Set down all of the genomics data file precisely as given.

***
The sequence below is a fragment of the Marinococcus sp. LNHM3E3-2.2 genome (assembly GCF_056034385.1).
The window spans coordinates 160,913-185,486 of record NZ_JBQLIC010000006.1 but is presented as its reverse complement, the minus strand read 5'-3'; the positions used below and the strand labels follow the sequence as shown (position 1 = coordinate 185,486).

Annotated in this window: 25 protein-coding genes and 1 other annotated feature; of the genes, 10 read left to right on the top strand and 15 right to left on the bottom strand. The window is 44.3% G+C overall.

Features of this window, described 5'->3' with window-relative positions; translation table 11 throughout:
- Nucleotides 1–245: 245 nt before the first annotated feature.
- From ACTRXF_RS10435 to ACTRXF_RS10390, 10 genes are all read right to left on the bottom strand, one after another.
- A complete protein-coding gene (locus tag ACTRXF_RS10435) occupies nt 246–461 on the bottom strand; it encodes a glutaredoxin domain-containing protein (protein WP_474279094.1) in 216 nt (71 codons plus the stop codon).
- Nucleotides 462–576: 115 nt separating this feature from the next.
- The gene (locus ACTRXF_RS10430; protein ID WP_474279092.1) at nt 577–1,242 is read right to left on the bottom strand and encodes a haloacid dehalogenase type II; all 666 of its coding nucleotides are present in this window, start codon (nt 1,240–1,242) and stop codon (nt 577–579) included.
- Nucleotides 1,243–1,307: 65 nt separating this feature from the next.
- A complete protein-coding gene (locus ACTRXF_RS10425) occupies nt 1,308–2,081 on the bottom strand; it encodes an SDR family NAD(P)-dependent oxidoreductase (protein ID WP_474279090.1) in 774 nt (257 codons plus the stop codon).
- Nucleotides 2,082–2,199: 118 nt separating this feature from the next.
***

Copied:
The sequence below is a fragment of the Marinococcus sp. LNHM3E3-2.2 genome (assembly GCF_056034385.1).
The window spans coordinates 160,913-185,486 of record NZ_JBQLIC010000006.1 but is presented as its reverse complement, the minus strand read 5'-3'; the positions used below and the strand labels follow the sequence as shown (position 1 = coordinate 185,486).

Annotated in this window: 25 protein-coding genes and 1 other annotated feature; of the genes, 10 read left to right on the top strand and 15 right to left on the bottom strand. The window is 44.3% G+C overall.

Features of this window, described 5'->3' with window-relative positions; translation table 11 throughout:
- Nucleotides 1–245: 245 nt before the first annotated feature.
- From ACTRXF_RS10435 to ACTRXF_RS10390, 10 genes are all read right to left on the bottom strand, one after another.
- A complete protein-coding gene (locus tag ACTRXF_RS10435) occupies nt 246–461 on the bottom strand; it encodes a glutaredoxin domain-containing protein (protein WP_474279094.1) in 216 nt (71 codons plus the stop codon).
- Nucleotides 462–576: 115 nt separating this feature from the next.
- The gene (locus ACTRXF_RS10430; protein ID WP_474279092.1) at nt 577–1,242 is read right to left on the bottom strand and encodes a haloacid dehalogenase type II; all 666 of its coding nucleotides are present in this window, start codon (nt 1,240–1,242) and stop codon (nt 577–579) included.
- Nucleotides 1,243–1,307: 65 nt separating this feature from the next.
- A complete protein-coding gene (locus ACTRXF_RS10425) occupies nt 1,308–2,081 on the bottom strand; it encodes an SDR family NAD(P)-dependent oxidoreductase (protein ID WP_474279090.1) in 774 nt (257 codons plus the stop codon).
- Nucleotides 2,082–2,199: 118 nt separating this feature from the next.